@cache = cache

  def call(result)
    cache_key = result.value.cache_key # or something else
    # Only call expensive operation if not in cache
    # and store the result in the cache
    @cache.fetch(cache_key) do
  • 1. Expensive Operation 1cached, skipped
  • 2. Expensive Operation 2cached, skipped
  • 3. Expensive Operation 3not cached, running
  • 4. ExpensiveOperation4pending

Caching could also be controlled selectively for one or more steps, via a custom sub-pipeline and a helper method. See Extending Pipelines for how to implement these helpers.

pl.step OkStep
pl.cached do |ch|
  ch.step ExpensiveStep
  ch.step AnotherExpensiveStep
pl.step OkStep

Other use cases

I’ve found that these pipelines make it simple to assemble a wide range of processing workflows big and small. Most specialisation can be contained in the steps themselves, and the pipeline class can be kept simple and generic.

Query builders

You can use it to build complex queries for databases or APIs.

pl.step do |result|
  query = result.value # An ActiveRecord::Relation or a Sequel::Dataset
  account_id = result.params[:account_id]
  query = query.where(account_id:) if account_id

# Composable query components
pl.step FullTextSearch

Durable execution

You can use it to build durable execution workflows, where each step is a task that can be retried or rolled back. This can be used to build robust and fault-tolerant operations. For example background jobs, or long-running sagas.

class DurablePipeline < Pipeline
  # Custom middleware to store the result of last successful step
  # In case of failure, the pipeline can be resumed from the last successful step

HolidayBookingSaga = do |pl|
  pl.step BookFlights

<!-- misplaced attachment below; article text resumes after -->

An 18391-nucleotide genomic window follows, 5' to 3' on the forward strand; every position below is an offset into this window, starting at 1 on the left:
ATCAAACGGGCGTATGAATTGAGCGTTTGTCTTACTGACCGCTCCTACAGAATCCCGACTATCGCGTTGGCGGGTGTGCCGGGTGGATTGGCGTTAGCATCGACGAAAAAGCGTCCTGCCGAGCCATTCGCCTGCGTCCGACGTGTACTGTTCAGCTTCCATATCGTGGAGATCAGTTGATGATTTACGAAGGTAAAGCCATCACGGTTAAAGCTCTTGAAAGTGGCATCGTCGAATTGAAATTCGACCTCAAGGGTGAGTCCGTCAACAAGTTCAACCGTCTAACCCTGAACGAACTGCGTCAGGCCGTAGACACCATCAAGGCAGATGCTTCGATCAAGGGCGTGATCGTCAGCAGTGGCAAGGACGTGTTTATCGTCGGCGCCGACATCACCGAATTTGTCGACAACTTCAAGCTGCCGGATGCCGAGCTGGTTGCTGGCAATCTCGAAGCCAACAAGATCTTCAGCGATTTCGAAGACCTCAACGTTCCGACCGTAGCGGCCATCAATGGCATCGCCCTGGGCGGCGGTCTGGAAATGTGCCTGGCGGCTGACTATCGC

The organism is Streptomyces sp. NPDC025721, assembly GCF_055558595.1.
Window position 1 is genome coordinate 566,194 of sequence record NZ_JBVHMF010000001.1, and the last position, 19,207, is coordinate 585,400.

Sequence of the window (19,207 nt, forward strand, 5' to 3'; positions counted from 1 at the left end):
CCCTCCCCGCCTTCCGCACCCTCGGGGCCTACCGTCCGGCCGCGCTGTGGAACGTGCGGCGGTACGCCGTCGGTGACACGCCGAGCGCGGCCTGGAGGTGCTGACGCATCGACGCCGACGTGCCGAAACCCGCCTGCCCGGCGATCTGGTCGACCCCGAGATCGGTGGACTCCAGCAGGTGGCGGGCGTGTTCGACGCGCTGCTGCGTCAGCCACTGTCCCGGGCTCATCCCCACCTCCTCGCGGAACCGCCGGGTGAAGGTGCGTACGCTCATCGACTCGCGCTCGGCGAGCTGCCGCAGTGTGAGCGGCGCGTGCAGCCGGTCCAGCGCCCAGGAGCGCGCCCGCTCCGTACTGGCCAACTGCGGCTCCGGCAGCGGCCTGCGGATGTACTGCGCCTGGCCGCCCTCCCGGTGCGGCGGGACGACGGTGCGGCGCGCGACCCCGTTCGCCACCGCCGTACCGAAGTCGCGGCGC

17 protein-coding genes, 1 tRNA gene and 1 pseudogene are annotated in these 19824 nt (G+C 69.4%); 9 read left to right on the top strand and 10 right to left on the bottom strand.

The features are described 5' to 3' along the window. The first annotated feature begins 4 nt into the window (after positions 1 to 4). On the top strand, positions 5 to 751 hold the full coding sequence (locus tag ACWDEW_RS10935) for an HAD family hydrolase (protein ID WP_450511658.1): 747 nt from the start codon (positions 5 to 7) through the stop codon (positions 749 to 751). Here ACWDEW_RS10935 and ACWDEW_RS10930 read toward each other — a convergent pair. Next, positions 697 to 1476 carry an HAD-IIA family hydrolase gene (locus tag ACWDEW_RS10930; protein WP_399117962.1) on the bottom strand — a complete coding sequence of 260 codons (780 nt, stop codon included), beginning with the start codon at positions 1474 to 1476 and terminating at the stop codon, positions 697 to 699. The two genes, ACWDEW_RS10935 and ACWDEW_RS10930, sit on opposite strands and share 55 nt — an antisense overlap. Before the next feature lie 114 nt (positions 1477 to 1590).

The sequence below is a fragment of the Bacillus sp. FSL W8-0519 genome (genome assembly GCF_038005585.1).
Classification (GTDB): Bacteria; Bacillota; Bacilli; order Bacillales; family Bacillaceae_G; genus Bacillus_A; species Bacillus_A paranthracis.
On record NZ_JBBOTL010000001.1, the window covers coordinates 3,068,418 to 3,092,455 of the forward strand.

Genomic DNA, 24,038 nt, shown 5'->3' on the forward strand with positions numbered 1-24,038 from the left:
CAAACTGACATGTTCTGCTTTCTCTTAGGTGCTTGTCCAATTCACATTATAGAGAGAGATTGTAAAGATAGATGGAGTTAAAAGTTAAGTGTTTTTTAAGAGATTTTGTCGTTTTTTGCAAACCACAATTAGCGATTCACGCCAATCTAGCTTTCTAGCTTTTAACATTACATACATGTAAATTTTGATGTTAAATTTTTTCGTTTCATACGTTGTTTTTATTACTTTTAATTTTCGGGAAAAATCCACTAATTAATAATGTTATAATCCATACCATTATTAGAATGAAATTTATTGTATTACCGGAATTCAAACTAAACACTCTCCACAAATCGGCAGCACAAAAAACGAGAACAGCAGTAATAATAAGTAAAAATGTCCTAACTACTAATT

pl.step BookHotel
  pl.step BookCarRental
  pl.step SendConfirmationEmail

Concurrent execution

It’s reasonably straightforward to build a pipeline that runs steps concurrently, for example to optimise I/O-bound operations.

HolidayBookingSaga = do |pl|
  # .. etc

  # Run these steps concurrently, then collect their results in order.
  # For example using Fibers or Threads.
  # This block can implement _all_ or _any_ semantics.
  pl.concurrent do |c|
    c.step BookFlights
    c.step BookHotel
    c.step BookCarRental

  # Send email once all bookings are confirmed
  pl.step SendConfirmationEmail

This is a basic implementation of that.

HTTP handlers

In Ruby we have plenty of incredible web frameworks to choose from, but a pipeline-oriented approach to web handling could be a good fit for some use cases. A bit like Elixir’s Plug.

module API
  CreateUserHandler = do |pl|
    pl.params do
      # This syntax belongs to Parametric, but you can use anything else
      # for input validation.

    pl.step ValidateUserInput
    pl.step CreateUser
    pl.step SendWelcomeEmail
    pl.respond_with(201, :created)
    pl.respond_with(400, :bad_request)

In future articles I might explore the potential of middleware in more depth.

In the next article, I’ll touch on testing pipelines and steps.